Sunday, November 5, 2017

Cereal Processing By-Products Within the Biorefinery Concept

Cereal grains comprise the principal component of human diet for thousands of years and therefore their processing represents a big asset of the food production chain. Wheat, rice, oat, barley and corn processing via dry and wet milling, pearling and malting includes complex procedures that generate an important amount of by-products that differ in their physical state and chemical composition.
Cereal processing by-products represent abundant and low-cost resources of phytochemicals (e.g. carbohydrates, proteins, dietary fibre, lipids, vitamins, polyphenols, inorganic and trace elements) with potential nutraceutical and pharmaceutical applications. To this line, their re-utilization and upgrade to high added-value applications is a great challenge towards the sustainable development of the agro-food sector for the years to come.
Oat processing and the alternative optionsThe target compounds and substrates are plenty and have been covered adequately through the whole book. Oat, its processing by-products and healthy components is a typical example of the available valorization and upgraded choices. Oats possess high amounts of water soluble fibers and particularly β-glucan (e.g. 2.2-7.8 g/100 g) as well as proteins (11-20 g/100 g). Their nutritional advantages in spite of diabetes and the control of blood cholesterol level have been attributed to the contained β-glucan.
To this line, the attribution of cereal β-glucan as functional ingredient has increased the interest concerning their incorporation in food formulations. Oat grains have been subjected to amylase hydrolysis (converting starch, carbohydrates and dietary fibers to maltose and β-glucan) in order to develop nondairy products. This process is monitored via enzyme kinetics modeling that optimizes the viscoelastic behavior of hydrolysates and simulates biodegradation processes of multienzymatic system based on cultures, e.g. hydrolysis of starch wastes.
Carbohydrate hydrolysis generates a drink that is consumed alternatively to milk products due to the lactose intolerance and cholesterol content issues of human populations, and a by-product (oat mill waste), which is usually dried and utilized as animal feed. The latest is rich in proteins and β-glucan that could be recovered using extraction and membrane technologies and utilized further in different applications, e.g. to replace fat of yoghurt and cheese.
Read full article in my Elsevier SciTech Connect Blog.

Friday, November 3, 2017

The Trend of Polyphenols

In the past 10 years, the growing interest of consumers has arised to a number of “superfoods”, which has been motivated by their high content of “polyphenols”. These compounds constitute a heterogeneous group of molecules which differentiate according to their chemical structure.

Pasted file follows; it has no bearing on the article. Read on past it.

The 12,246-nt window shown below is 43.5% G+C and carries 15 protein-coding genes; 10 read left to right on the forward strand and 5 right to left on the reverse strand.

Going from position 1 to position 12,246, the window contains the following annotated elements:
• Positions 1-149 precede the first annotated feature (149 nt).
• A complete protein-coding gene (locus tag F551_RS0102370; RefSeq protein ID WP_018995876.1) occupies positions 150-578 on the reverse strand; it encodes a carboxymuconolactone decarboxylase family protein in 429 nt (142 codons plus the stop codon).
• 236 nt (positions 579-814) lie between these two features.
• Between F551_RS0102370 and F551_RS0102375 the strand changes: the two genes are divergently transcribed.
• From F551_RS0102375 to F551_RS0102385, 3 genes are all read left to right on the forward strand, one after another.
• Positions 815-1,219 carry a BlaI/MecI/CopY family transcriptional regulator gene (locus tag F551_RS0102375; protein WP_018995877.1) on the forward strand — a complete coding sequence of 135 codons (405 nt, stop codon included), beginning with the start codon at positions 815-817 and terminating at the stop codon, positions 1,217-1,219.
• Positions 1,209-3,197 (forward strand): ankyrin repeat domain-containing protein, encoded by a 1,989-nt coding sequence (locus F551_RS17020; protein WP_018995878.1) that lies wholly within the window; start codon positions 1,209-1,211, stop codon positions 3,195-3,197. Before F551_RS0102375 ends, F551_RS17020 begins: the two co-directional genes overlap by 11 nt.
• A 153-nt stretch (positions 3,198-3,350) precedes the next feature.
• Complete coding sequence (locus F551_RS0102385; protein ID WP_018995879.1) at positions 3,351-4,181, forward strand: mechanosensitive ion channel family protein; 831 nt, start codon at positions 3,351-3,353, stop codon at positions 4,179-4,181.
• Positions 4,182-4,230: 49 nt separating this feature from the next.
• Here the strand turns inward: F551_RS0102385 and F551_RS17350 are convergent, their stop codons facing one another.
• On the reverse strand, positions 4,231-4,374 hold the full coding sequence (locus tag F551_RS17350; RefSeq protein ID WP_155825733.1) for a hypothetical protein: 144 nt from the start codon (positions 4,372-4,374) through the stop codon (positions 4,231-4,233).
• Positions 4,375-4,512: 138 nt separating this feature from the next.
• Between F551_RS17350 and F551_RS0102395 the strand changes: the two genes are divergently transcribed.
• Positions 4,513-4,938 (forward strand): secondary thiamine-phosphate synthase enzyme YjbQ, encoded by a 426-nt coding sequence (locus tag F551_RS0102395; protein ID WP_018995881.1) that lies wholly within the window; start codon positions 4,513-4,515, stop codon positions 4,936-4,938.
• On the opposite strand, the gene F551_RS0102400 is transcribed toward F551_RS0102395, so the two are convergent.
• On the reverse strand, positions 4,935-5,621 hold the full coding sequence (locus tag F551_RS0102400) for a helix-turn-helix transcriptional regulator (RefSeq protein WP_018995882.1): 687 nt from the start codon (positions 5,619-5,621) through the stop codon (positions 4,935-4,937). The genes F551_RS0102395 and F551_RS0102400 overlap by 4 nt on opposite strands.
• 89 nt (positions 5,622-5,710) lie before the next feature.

Polyphenols is a collective term for several sub-groups of compounds, but the use of this term has been somewhat confusing and its implied chemical structures are often vague even to researchers. Even today the scientific community is not consistent with a universal use of the term denoting plant polyphenols, since some call them plant phenols while some others use the term polyphenols.
The first definition of plant polyphenols in the scientific literature pertains to this initial utilization of polyphenolic plant extracts. As these compounds were highly required in the leather industry, considerable efforts were devoted from the beginning of the 20th century onwards to the study of the chemistry of tanning plant extracts in an attempt to tackle the structural characterization of their polyphenolic constituents.
Research on plant polyphenols shifted gears after 1945, as the discovery of paper chromatography and more and more other advanced analytical techniques made it possible to separate in numerous individual constituents.
In 1957 an industrial chemist Theodore White, pointed out that the term “tannin” should strictly refer to plant polyphenolic materials having molecular masses between 500 and 3000 Da and a sufficiently large number of phenolic groups to be capable of forming hydrogen-bonded cross-linked structures with collagen molecules (the act of tanning).
Today, the main reason for the interest of scientists and consumers for polyphenols is the recognition of their antioxidant properties, their great abundance in our diet, and their probable role in the prevention of various diseases associated with oxidative stress, such as cancer and cardiovascular and neurodegenerative diseases. Due to the considerable diversity of their structures, polyphenols are considered even more efficient than other antioxidants.
Read full article in My Elsevier SciTech Connect Blog.